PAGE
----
Editor's note: This story is part of Southwest Michigan Second Wave's On the Ground Battle Creek series.
Jane Norton could walk out her back door in Delton and get onto a trail that would take her west to North Dakota or east to Vermont.
That trail – The North Country Trail – includes about 119 miles through Barry, Calhoun, and Kalamazoo counties which are managed by the Chief Noonday Chapter
of the national trail system. These local miles are part of a total of 1,150 miles of trail that spans parts of Michigan’s upper and lower peninsulas, according to the North Country Trail Association
Despite the presence of this national trail, Norton, President of the Chief Noonday Chapter, says she still has neighbors and others who live along the trail who have no idea what’s in their own backyard.
“We have people who live close to the trail and they don’t know it exists and what a resource we have to have this going through this area,” she says.
Michigan hosts the most North Country Trail miles of all eight states the trail travels through with volunteers taking responsibility for its management and maintenance.
Jane Norton of Delton is president of the Chief Noonday Chapter of the North Country Trail Association.
“We are a community of like-minded people, but also very diverse,” Norton says. “It’s been very interesting to meet people from all over the country who come through our section of the trail.”
The Chief Noonday Chapter has about 300 members, known as 'adopters,' some of whom volunteer to maintain the parts of the trail that are close to where they live. Norton says, “We have at least two people who commit to taking care of the trail every two to three miles.”
“Our next work day is going to be on some property that used to be part of the trail. It was on private property and the owner sold the property and we lost that trail. But, the National Park Trust purchased the property for us and we have re-established it as part of the trail,” Norton says. “It will be connected to the Kellogg Forest.”1
Among these adopters is Mary Rebert whose home in Delton is near the trail. She became a member of Chief Noonday in 2009.
“As I age it’s becoming more and more difficult for me to do physical things, but I can still go out there and see what work is needed. The trail can change from week to week,” Rebert says. “You feel like you own part of the trails that you helped to build and to maintain. For me, it’s a legacy. I am doing something for a national park that’s right in my backyard.”
After the recent ice storm, Rebert was among members who were walking their part of the trail to identify areas in need of cleanup or removing branches and debris from the trail using their hands or tree loppers.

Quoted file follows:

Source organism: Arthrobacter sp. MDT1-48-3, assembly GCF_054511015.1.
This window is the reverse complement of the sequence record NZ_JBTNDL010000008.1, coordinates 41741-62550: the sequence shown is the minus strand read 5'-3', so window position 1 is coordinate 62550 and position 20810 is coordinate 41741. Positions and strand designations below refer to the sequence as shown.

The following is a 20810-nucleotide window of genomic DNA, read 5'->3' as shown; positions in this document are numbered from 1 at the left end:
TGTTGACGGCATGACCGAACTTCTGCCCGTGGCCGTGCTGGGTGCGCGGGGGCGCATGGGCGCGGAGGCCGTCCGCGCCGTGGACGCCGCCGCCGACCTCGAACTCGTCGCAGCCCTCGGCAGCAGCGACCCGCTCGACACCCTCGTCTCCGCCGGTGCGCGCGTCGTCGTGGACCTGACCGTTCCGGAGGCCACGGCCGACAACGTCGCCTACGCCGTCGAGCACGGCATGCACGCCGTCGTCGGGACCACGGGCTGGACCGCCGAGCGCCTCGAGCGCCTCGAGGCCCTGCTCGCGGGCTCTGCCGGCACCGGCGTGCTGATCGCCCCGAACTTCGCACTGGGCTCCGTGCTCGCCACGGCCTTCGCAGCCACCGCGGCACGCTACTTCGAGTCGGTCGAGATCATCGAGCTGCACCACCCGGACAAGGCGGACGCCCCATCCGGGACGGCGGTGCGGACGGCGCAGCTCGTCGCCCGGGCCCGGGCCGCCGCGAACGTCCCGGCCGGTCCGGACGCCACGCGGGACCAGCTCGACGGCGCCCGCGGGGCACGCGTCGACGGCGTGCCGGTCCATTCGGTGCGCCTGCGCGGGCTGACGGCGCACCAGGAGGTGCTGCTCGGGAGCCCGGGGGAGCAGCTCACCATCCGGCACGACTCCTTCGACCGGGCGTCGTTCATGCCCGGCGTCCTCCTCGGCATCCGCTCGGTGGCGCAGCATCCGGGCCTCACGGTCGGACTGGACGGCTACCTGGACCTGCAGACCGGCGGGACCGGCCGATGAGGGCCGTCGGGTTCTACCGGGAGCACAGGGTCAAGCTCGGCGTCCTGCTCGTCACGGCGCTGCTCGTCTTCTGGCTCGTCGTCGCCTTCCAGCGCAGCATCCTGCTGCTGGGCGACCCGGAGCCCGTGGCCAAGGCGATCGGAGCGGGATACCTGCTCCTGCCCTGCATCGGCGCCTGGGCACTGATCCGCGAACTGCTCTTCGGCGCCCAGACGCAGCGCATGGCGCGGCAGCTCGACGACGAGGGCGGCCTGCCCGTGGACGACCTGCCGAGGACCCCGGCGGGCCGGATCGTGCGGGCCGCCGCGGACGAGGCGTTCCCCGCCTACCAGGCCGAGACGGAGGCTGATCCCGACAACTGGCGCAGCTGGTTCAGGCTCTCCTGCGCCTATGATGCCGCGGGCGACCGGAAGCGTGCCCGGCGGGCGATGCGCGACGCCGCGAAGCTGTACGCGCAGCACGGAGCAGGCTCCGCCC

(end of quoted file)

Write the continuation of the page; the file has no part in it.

Part of the North Country Trail in Kellogg Forest.
“If (the adopters) can’t do it on their own, we dispatch people who use chainsaws to do the cleanup work,” Norton says.
Those chainsaws are operated by people who own them. Norton says they are required to take a two-day course focused on the safe operation of the chainsaw, in addition to CPR classes. They are then designated as a certified sawers.
“That’s quite a commitment on a person’s time and money,” she says.
The work of these sawers and adopters is complemented by monthly workdays typically held on the third Saturday of each month with the start time depending on the scope of the project being focused on. Norton says between 10 to 20 member volunteers show up to get the work done.
The North Country Trail crosses this creek in Kellogg Forest.
“Our next work day going to be on some property that used to be part of the trail. It was on private property and the owner sold the property and we lost that trail. But, the National Park Trust purchased the property for us and we have re-established it as part of the trail,” Norton says. “It will be connected to the Kellogg Forest.”
During a workday last Fall, volunteers built a long boardwalk off of the trail in Augusta.
“These workdays are a huge commitment on the part of our members,” Norton says.
Blazing a trail to wellness
In addition to sweat equity, members also pay an annual fee of $40 each to the National Trail Association. The majority of those funds come back to the Chief Noonday Chapter which uses those dollars for trail maintenance. Norton says she also can apply for grants from the National Scenic Trail Association which is part of the National Trail organization to cover the cost of equipment purchases and supplies to build amenities including boardwalks.